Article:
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Table of Content Zone
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Step 1

In CME Customer Center, create an OAuth API ID or Convert a Basic Auth API ID to an OAuth API ID.

Create an OAuth ID in CME Customer Center

  1. If necessary, create a CME Group Login.
  2. Log into CME Customer Center.
  3. Follow the steps to Create an API ID
    1. For the "Type," select OAuth.
Info

OAuth API IDs are case-sensitive.


Convert a Basic Auth ID to an OAuth ID in CME Customer Center

  1. Log into CME Customer Center.
  2. Follow the steps in API ID Management to convert the authentication type.
    1. Change the "Type" to OAuth.
Info

CME Group API IDs can only be used for OAuth or Basic Auth services. Once an API ID is converted to OAuth, it cannot be used to access Basic Auth services. OAuth API IDs are case-sensitive.

Step 2

Retrieve a Token

Info
Clients can use any API tool of their choice to create and retrieve a token.  

Create a Post

Create a Post to retrieve an authentication token from the following URLs

The CME Group token retrieval uses the Client Credentials grant type to request an access token to access a client’s own resources. Other grant types are not supported.

HTTPS Header

For customers using authorization header, the Base64 Encoding is required where secret is the “API ID:Password” (Base64 endcoded), as generated in Customer Center.

  • client_id=CME Group OAuth API ID
  • client_secret=<secret>
Info
For customers using url parameters Base 64 encoding is not required

Access Token Request Parameters

  • grant_type (required)

The grant_type parameter must be set to client_credentials.

  • Client Authorization (required)

Clients must send their CME Group OAuth API ID and password  in the POST request, in client_id and client_secret fields respectively:

client_id=CME Group OAuth API ID

client_secret=<secret>


Example

The following is an example authorization code request.

Code Block
POST /as/token.oauth2 HTTP/1.1
Host: auth.cmegroup.com
Content-Type: application/x-www-form-urlencoded
Authorization:Basic YkVEMGJMaEFhb0pDamplbmFPVjNwMDZSeE9Eb2pyOUNFUzN1dldXcXUyeE9RYk9GeUE6WEZ0bmJIbXR3dXEwNVI1Yk91WmVOWHlqcW9RelNSc21zUU5qelFOZUFZUlRIbmhHRGw=
grant_type=client_credentials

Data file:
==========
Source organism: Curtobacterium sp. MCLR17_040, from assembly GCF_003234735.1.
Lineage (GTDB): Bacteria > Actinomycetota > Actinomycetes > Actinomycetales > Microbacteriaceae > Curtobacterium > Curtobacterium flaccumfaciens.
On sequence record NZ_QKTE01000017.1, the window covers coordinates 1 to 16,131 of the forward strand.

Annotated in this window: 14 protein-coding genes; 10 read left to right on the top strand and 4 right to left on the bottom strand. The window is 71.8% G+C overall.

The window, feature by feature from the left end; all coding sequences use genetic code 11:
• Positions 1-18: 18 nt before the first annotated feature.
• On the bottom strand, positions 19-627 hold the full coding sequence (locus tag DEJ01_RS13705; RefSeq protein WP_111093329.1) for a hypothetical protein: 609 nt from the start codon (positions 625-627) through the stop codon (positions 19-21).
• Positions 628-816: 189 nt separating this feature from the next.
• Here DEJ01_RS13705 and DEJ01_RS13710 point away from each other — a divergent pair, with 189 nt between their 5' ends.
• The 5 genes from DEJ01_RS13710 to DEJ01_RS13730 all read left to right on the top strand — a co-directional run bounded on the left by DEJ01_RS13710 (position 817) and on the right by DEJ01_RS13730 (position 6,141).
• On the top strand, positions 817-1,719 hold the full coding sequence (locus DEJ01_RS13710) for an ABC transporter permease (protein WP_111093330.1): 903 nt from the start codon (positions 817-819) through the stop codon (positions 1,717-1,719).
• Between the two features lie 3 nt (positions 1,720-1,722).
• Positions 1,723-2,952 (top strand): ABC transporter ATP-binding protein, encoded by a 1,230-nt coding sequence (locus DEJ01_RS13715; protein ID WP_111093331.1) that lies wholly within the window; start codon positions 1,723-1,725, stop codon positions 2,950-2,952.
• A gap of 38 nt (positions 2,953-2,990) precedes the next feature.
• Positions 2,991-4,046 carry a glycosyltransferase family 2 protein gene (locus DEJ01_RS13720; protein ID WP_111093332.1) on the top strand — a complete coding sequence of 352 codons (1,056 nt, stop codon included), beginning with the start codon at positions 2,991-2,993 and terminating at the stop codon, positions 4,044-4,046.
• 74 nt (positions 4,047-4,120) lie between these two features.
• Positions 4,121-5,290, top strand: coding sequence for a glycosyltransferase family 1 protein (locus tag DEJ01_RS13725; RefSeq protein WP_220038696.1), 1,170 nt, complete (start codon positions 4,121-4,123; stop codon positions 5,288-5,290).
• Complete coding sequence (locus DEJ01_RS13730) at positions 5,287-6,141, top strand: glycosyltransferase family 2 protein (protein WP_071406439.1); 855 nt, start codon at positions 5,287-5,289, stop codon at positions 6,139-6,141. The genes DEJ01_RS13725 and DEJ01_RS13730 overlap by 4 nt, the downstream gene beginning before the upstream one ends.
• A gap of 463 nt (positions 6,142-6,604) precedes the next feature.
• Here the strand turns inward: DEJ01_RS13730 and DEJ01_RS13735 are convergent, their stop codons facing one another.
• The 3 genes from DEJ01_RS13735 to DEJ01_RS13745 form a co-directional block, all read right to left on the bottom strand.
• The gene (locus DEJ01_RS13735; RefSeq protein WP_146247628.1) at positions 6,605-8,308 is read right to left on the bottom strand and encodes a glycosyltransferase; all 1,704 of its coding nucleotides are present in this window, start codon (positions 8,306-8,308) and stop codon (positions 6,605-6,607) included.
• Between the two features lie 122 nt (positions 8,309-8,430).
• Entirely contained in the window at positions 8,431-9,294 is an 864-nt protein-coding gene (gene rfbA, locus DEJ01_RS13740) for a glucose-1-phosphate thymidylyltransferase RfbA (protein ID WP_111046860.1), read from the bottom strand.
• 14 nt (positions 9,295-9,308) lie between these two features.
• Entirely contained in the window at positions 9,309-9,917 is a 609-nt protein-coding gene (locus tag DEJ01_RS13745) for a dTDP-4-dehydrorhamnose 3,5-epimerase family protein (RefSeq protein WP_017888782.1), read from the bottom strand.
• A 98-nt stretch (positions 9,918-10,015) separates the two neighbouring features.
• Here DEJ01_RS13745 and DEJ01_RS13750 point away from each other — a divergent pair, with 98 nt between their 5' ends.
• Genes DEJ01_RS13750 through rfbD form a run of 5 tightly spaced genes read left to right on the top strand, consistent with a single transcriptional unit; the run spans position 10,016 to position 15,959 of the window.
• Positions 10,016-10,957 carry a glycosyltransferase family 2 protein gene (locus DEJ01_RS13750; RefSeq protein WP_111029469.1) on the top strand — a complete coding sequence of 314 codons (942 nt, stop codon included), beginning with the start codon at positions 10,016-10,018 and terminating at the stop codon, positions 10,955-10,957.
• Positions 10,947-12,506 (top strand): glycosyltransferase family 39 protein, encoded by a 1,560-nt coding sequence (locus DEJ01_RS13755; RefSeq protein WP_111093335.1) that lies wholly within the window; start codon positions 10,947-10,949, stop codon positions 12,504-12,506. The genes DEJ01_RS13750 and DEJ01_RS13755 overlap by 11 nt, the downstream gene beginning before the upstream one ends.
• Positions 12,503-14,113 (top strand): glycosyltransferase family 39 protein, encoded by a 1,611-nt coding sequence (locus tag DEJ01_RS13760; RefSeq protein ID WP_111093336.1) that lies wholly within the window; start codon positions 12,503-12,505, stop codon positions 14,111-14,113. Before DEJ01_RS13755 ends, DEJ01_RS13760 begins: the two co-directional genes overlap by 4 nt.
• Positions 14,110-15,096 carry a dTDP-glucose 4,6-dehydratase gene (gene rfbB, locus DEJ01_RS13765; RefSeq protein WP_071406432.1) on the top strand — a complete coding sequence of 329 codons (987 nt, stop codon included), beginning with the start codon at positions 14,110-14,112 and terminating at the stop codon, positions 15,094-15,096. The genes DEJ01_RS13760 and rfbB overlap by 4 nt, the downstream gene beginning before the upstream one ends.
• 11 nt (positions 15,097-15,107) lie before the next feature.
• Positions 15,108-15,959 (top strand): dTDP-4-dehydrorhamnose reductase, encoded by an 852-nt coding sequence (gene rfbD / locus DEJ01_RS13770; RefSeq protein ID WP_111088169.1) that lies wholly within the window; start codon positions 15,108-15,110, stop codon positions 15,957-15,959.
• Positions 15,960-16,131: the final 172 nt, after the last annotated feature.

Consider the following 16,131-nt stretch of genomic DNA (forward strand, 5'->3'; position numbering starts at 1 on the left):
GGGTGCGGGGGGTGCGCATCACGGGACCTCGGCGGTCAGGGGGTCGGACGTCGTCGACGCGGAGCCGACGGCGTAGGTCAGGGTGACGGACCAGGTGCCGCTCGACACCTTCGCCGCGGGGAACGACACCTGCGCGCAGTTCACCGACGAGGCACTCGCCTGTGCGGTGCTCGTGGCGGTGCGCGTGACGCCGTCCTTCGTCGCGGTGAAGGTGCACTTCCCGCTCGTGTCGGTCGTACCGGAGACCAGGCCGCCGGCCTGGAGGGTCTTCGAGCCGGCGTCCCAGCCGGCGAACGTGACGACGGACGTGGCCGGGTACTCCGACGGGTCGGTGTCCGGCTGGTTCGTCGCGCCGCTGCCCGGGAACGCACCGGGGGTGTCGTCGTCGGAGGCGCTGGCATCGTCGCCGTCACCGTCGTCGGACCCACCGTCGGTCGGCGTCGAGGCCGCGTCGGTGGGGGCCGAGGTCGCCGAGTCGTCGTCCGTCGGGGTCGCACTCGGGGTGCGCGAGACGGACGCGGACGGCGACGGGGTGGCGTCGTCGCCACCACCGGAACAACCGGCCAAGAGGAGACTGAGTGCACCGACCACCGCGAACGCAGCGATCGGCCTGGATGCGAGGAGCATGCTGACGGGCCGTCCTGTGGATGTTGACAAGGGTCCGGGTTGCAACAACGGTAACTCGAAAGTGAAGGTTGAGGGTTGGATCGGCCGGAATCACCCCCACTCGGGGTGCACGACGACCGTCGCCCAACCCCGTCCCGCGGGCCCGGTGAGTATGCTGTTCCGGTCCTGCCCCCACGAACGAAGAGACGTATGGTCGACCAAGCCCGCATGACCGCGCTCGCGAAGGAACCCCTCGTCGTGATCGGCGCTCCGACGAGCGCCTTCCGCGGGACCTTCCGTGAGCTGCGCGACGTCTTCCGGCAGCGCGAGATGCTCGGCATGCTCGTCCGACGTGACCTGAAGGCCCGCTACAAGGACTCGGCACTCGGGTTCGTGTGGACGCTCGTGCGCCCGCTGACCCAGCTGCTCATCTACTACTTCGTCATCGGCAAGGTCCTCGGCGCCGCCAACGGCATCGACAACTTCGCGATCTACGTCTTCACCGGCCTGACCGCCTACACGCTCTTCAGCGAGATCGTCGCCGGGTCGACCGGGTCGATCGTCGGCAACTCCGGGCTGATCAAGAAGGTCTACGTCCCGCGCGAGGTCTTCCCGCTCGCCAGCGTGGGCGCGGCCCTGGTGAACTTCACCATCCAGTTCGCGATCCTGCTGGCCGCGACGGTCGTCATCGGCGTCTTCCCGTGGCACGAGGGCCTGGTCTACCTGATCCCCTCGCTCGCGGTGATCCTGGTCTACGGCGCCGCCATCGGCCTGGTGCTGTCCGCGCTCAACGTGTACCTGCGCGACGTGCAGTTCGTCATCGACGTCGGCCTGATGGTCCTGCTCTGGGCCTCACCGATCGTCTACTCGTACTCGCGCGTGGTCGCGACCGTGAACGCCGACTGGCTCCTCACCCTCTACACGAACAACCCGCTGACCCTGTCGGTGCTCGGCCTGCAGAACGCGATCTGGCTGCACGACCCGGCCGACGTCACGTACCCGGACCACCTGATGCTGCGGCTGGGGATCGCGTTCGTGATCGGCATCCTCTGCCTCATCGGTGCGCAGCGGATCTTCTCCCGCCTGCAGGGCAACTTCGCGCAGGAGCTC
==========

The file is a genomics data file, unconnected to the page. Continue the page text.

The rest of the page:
Responses

Successful Response

If the request for an access token is valid, the authorization server will generate an access token and send back to the client.

The response with an access token will contain the following properties:

  • access_token - The access token string to use on requests to the RESTful API service.
  • token_type - Defines the type of token, typically just the string “bearer”.
  • expires_in - Defines the duration of time until the access token expires and a new token must be obtained.

The access token request will also include the additional Cache-Control: no-store and Pragma: no-cache HTTP headers to ensure clients do not cache this request.

For example, a successful token response may look like the following:

Code Block
HTTP/1.1 200 OK
Content-Type: application/json
Cache-Control: no-store
Pragma: no-cache

{
  "access_token":"MTQ0NjJkZmQ5OTM2NDE1ZTZjNGZmZjI3",

  "token_type":"bearer",

  "expires_in":1799,

  }

Unsuccessful Response

If the access token request is invalid, such as the oAuth token endpoint UR Ididn’t match the one used during authorization, then the server will return an error response.

Error responses are returned with an HTTP 400 or 401 status code, with error and error_description parameters. The error parameter will always be one of the values listed below.

  • HTTP 400 errors
  • invalid_request– The request is missing a parameter so the server can’t proceed with the request. This may also be returned if the request includes an unsupported parameter or repeats a parameter.
  • invalid_grant– The authorization code (or user’s password for the password grant type) is invalid or expired, or the oAuth token endpoint URI given in the authorization grant does not match the oAuth token endpoint URI provided in this access token request.
  • unauthorized_client– This client is not authorized to use the requested grant type.
  • unsupported_grant_type– Sent if a grant type is requested that the authorization server doesn’t recognize. Unknown grant types also use this specific error code rather than using the invalid_request
  • HTTP 401 error
    • invalid_client – Client authentication failed, such as if the request contains an invalid client ID or secret.

CME Group supports two optional parameters when returning an error response, error_description and error_uri. These provide more information about the error.

The error_description parameter describes the circumstance of the error. The error_uri provides a link to the API documentation for information about how to correct the specific error that was encountered.

The entire error response is returned as a JSON string, similar to the successful response. Below are examples of a error responses.

HTTP 400 Error
Code Block
HTTP/1.1 400 Bad Request
Content-Type: application/json;charset=UTF-8
Cache-Control: no-store
Pragma: no-cache

{
  "unsupported_grant_type"
}

HTTP 401 Error
Code Block
HTTP/1.1 401 Unauthorized
Content-Type: application/json;charset=UTF-8
Cache-Control: no-store
Pragma: no-cache
 
{
  "error_description": "Invalid client or client credentials.",
    "error": "invalid_client"
}


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